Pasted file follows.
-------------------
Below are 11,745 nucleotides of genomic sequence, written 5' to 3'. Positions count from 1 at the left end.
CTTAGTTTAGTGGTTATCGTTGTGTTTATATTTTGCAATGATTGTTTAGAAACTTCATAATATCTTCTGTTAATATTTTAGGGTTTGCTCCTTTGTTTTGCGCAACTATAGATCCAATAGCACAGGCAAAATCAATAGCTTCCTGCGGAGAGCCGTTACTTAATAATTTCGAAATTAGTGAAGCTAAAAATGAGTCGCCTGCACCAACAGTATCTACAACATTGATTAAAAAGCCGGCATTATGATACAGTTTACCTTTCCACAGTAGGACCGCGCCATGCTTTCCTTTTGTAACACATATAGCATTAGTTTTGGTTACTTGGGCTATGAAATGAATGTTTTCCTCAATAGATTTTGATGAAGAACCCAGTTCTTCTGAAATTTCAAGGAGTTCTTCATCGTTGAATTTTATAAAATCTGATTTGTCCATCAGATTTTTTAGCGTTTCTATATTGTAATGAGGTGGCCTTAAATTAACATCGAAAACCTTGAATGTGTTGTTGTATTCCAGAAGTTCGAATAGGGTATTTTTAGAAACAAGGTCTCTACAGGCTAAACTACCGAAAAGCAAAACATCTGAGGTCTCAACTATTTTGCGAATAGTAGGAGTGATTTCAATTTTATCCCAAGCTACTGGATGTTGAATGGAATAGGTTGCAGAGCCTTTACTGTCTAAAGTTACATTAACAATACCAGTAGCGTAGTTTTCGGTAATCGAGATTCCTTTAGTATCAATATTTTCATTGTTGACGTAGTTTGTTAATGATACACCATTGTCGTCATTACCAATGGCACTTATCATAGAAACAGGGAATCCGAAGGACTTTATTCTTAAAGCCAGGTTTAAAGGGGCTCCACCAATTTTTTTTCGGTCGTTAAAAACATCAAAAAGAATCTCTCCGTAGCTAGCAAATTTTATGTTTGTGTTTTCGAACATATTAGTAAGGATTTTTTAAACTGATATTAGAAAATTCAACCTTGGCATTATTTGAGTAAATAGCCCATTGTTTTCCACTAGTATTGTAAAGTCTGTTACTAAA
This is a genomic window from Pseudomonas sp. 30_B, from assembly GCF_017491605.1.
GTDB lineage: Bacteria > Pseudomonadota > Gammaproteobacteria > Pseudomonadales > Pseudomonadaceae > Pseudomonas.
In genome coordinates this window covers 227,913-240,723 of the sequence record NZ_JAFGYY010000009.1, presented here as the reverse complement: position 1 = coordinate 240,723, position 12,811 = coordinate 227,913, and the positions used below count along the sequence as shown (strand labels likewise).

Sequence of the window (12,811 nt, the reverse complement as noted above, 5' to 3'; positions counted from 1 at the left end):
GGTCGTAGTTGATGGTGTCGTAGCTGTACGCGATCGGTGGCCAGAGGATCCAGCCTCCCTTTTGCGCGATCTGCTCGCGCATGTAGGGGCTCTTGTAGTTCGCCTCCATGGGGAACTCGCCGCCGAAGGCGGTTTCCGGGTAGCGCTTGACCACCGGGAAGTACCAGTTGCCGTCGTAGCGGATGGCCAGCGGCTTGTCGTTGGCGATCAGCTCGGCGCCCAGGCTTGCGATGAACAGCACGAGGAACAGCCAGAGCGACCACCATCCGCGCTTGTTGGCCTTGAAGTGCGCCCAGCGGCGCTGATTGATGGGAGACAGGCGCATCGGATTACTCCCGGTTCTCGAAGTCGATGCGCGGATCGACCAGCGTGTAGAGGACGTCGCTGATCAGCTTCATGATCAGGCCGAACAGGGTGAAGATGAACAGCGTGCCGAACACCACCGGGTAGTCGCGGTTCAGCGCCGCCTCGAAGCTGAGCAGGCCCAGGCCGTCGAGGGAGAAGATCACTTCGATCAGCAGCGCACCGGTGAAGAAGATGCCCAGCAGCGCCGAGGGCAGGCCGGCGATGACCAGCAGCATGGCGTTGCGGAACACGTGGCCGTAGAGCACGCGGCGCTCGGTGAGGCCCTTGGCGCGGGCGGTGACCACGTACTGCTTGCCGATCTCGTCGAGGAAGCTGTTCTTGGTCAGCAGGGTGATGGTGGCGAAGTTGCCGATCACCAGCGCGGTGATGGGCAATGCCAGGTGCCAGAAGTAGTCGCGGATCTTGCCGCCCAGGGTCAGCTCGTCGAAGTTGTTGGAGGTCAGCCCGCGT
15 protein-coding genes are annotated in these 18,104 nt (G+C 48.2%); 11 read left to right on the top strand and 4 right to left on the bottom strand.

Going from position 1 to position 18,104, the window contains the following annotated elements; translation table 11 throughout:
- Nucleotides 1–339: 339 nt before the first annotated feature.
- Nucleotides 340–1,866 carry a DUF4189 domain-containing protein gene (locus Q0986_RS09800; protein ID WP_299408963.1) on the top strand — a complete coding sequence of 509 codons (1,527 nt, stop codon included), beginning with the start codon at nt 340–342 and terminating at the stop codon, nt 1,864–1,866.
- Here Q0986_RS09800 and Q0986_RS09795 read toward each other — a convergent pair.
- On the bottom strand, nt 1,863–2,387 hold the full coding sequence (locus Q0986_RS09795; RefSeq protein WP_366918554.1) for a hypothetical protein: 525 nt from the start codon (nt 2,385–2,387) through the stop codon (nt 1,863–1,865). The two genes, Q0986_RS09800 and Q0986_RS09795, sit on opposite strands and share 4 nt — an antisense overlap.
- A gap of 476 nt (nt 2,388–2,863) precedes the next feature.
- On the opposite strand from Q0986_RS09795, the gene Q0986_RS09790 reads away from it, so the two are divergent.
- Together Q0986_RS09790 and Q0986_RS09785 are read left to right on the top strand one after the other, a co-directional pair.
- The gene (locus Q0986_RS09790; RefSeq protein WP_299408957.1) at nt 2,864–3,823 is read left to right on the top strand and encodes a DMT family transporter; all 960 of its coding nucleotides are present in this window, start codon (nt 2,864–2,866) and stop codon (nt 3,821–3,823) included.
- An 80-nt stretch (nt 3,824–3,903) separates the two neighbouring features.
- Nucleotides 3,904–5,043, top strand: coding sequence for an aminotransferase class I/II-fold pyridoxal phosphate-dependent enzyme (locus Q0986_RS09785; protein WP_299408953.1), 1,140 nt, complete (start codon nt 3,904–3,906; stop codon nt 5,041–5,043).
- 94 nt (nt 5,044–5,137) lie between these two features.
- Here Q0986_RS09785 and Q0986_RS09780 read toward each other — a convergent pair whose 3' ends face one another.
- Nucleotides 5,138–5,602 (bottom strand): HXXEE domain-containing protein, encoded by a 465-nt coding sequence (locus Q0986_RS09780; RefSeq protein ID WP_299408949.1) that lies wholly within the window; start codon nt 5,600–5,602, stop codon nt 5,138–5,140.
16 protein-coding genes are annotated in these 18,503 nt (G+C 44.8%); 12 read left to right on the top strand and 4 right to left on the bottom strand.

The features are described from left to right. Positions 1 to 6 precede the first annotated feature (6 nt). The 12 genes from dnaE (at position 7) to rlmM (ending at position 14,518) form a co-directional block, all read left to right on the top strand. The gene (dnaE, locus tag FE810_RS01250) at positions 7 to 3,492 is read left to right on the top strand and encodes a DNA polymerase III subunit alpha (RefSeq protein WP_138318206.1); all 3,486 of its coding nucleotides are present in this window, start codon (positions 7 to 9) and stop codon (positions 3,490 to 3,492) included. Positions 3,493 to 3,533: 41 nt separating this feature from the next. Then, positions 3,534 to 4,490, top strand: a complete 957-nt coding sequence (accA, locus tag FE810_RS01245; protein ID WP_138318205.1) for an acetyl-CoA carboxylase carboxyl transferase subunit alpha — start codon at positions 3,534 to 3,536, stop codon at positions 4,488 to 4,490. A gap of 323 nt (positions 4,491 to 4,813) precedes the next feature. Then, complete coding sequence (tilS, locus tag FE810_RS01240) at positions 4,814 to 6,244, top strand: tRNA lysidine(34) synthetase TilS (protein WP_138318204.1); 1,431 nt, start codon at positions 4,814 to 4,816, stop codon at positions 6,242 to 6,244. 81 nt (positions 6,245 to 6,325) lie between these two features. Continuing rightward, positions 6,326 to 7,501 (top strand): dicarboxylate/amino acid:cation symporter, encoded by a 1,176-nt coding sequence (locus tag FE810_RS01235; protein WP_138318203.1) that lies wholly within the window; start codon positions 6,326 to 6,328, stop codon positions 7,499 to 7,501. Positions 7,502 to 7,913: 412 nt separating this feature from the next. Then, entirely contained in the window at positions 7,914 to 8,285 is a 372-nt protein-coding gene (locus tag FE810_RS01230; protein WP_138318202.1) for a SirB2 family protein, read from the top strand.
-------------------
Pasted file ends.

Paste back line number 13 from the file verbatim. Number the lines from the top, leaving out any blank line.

- On the bottom strand, nt 1,863–2,387 hold the full coding sequence (locus Q0986_RS09795; RefSeq protein WP_366918554.1) for a hypothetical protein: 525 nt from the start codon (nt 2,385–2,387) through the stop codon (nt 1,863–1,865). The two genes, Q0986_RS09800 and Q0986_RS09795, sit on opposite strands and share 4 nt — an antisense overlap.